Nov. 18th, 2005 09:18 am
telophase: (Sanzo - bitching loudly)
It's officially winter: my skin's started itching all over and DRIVING me CRAZY.
telophase: (cat - bitch please)
Cat just barfed. Normal. Totally silently - I only knew because I happened to look over as she was so doing. Unusual. And, since she was sitting on a piece of furniture underneath a window in a corner blocked in by other furniture, right into the space between the item of furniture and the wall, where I cannot get to it. Bloody typical.

ETA: And has just unloaded again onto the middle of the carpet, but at least I can get to it.

ETA2: And investigating behind the item of furniture, which I can see but not reach, reveals that this is not the first time she has done so. *sigh*
telophase: (Default)
Ganked from [ profile] scribblemoose - a map where you can leave a guestbook message as to where you are, and you can zoom in or out to whatever level you're comfy with.

Even though I can't really smell anything, it annoys me that when I bestirred myself to go check the mail, none of my BPAL swaps had come in yet. And I even renewed my lease while I was there (the mail carrier was filling the boxes, so I went into the office to wait in the air conditioning because I knew that if I went back to the apartment, I'd not make it out again, and remembered that I needed to renew my lease while I was there), and after all the effort of pretending I wasn't sick while doing the lease thing ... no fun mail. Sigh.
telophase: (gojyo screw you // yomigaere)

I'm working in Photoshop CS2 here at work, and it seems that at least one thing I use a lot has changed, and I can't figure out where to do it in this version. In all the PS versions I've worked with up to and including the first CS, you could select everything on a layer by ctrl-clicking on that layer in the Layers palette. In this version, it now seems that doing that just acts like the shift-click and makes it active along with whatever layer you're on. That doesn't seem too clear, anyway, but all it does is highlight that layer in the Layers palette and does not give me the marching-ants thing around the elements I want to select.

This is different from Select All, which selects the entire canvas and only collapses to the individual elements if you do something like nudge them a pixel in one direction or another. This adds an extra step to what should be a simple stroke or fill or something. ARG.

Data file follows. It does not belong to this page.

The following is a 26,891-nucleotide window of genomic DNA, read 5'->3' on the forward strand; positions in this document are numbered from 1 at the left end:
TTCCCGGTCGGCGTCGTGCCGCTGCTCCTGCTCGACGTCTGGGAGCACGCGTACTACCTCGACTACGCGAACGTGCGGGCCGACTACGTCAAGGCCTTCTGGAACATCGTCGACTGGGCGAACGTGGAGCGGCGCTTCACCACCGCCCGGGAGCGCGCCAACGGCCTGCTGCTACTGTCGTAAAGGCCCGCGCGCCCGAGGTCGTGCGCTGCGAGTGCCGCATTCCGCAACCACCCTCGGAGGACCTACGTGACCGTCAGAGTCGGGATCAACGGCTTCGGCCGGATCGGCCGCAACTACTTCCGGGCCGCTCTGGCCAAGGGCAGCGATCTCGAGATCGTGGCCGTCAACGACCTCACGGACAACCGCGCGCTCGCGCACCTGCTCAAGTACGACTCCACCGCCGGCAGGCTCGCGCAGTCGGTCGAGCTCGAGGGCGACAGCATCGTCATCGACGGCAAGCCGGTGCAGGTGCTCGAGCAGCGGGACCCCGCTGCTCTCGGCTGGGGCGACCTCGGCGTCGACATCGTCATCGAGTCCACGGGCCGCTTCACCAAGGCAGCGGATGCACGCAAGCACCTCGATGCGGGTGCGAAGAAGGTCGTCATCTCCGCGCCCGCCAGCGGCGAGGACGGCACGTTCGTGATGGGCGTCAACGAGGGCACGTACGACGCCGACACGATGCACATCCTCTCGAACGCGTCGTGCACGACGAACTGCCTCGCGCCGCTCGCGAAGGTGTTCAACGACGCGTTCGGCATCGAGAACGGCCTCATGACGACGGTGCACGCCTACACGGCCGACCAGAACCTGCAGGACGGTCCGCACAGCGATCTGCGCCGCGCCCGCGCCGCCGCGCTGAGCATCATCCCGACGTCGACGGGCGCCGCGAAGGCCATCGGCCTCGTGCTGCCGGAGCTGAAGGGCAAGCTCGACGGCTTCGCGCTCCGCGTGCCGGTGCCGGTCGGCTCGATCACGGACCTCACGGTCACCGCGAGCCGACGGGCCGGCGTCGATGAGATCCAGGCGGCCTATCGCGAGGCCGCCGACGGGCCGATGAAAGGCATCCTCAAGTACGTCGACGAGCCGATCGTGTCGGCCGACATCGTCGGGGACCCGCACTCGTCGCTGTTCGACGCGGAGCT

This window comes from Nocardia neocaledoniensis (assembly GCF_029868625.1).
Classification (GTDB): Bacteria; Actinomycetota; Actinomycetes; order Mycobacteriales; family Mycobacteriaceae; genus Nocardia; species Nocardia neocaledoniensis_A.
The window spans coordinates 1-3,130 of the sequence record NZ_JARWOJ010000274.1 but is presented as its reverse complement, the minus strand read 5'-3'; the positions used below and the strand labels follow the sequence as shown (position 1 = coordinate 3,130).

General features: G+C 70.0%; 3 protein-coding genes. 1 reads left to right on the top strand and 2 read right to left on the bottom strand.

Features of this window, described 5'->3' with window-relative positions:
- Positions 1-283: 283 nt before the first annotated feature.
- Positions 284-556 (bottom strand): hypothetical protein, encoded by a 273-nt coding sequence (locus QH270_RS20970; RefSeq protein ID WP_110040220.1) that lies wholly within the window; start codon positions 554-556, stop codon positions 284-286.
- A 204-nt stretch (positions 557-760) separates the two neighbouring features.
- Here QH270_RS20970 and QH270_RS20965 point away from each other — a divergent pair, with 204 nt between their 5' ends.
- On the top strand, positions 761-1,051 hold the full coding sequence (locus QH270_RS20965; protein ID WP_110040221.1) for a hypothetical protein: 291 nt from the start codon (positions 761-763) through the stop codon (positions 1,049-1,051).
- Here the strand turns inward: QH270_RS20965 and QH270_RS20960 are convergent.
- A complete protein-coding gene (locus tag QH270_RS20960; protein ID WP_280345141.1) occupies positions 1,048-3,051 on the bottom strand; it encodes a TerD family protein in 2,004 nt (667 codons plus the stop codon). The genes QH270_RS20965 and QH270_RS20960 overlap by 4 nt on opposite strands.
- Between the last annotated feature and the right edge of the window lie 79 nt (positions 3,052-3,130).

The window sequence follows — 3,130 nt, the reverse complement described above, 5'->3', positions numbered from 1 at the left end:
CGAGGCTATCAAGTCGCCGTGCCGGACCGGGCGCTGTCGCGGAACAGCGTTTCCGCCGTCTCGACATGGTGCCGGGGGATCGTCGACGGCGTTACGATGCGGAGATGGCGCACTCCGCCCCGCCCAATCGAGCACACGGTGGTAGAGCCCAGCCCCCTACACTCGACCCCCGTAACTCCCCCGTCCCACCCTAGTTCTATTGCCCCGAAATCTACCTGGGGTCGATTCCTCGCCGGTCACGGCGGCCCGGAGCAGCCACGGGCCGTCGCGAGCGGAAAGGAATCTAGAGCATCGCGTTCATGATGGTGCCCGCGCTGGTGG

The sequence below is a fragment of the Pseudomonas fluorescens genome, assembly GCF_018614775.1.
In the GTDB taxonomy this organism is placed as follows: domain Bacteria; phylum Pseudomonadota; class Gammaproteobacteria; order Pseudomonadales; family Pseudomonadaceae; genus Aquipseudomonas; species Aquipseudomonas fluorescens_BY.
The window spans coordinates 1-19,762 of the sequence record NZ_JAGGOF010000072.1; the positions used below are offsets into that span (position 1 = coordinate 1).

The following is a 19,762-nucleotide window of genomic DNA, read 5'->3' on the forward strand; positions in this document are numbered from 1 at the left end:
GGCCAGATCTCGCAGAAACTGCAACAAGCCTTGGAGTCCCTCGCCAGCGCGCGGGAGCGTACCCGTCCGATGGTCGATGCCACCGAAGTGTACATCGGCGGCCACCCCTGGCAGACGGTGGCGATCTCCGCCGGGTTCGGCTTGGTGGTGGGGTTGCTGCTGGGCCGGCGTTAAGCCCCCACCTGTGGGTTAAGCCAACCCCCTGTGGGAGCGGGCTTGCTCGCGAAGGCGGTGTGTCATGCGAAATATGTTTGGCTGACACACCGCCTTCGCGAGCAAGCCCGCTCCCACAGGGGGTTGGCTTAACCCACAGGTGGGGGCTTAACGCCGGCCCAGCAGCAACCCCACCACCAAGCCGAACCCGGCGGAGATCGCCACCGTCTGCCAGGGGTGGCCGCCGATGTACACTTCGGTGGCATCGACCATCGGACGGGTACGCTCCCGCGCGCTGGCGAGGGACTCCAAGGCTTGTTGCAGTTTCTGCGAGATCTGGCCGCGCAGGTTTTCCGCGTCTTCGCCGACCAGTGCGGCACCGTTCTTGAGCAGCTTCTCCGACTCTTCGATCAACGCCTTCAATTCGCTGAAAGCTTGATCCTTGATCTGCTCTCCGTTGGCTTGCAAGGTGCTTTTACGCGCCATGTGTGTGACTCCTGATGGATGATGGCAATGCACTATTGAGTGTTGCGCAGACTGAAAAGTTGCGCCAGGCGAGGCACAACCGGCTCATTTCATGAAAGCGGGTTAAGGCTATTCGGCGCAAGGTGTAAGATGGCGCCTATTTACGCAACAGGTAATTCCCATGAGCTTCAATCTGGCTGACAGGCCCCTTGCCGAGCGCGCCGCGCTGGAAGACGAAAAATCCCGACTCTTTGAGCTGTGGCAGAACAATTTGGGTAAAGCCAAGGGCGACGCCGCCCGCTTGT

I can't figure out from the help any way to select all the elements. They can't possibly have removed this entirely, can they?
telophase: (Default)
I forgot one more bitch about the Amazon reviews of An Affair with Africa - the person who wondered if Kistner even thought about the TERRIBLE DANGER she was putting her children in. While hanging out in the African bush is, on the whole, slightly more dangerous than hanging out in the American countryside, it's not a horrible danger-filled place where you spend every waking second jumping at twigs snapping. A reasonable amount of vigilance and caution - the same sort you'd exercise in, say, bear country* - and the kids'll be fine. If I had a young kid who was just old enough to appreciate it - four, say - and I was going to a reasonably politically stable area like the south of Kenya or the north of Tanzania, where the big game parks are, I'd go like a shot.

* Amusing aside: while we camped for two years in the midst of the wild savannah surrounded by lions and leopards and crocodiles and such, that doesn't faze me at all. But the idea of camping in bear country gives me the willies.
telophase: (Default)
I'm in the midst of listening to the audiobook version of An Affair With Africa: Expeditions and Adventures Across a Continent by Alzada Carlisle Kistner, and am enjoying it quite a bit. Kistner and her husband were entomologists who went on several trips for fieldwork across Africa between 1960 and 1973, bringing their kids with them on a couple of the trips.

They were hot on the trail of myrmycophiles - bugs that live with ants - in army ant colonies, and I'm all over the bits of science that pepper the text. :) The 1960s and early 70s were the last gasp of colonialism as revolution and self-rule took over many African countries, and they ended up in danger in several areas - Kistner, her husband, their research assistant, and their many, many specimens had to be airlifted out of the Congo in 1960 after the Belgians relinquished control and the Congolese political atmosphere became unstable and violent.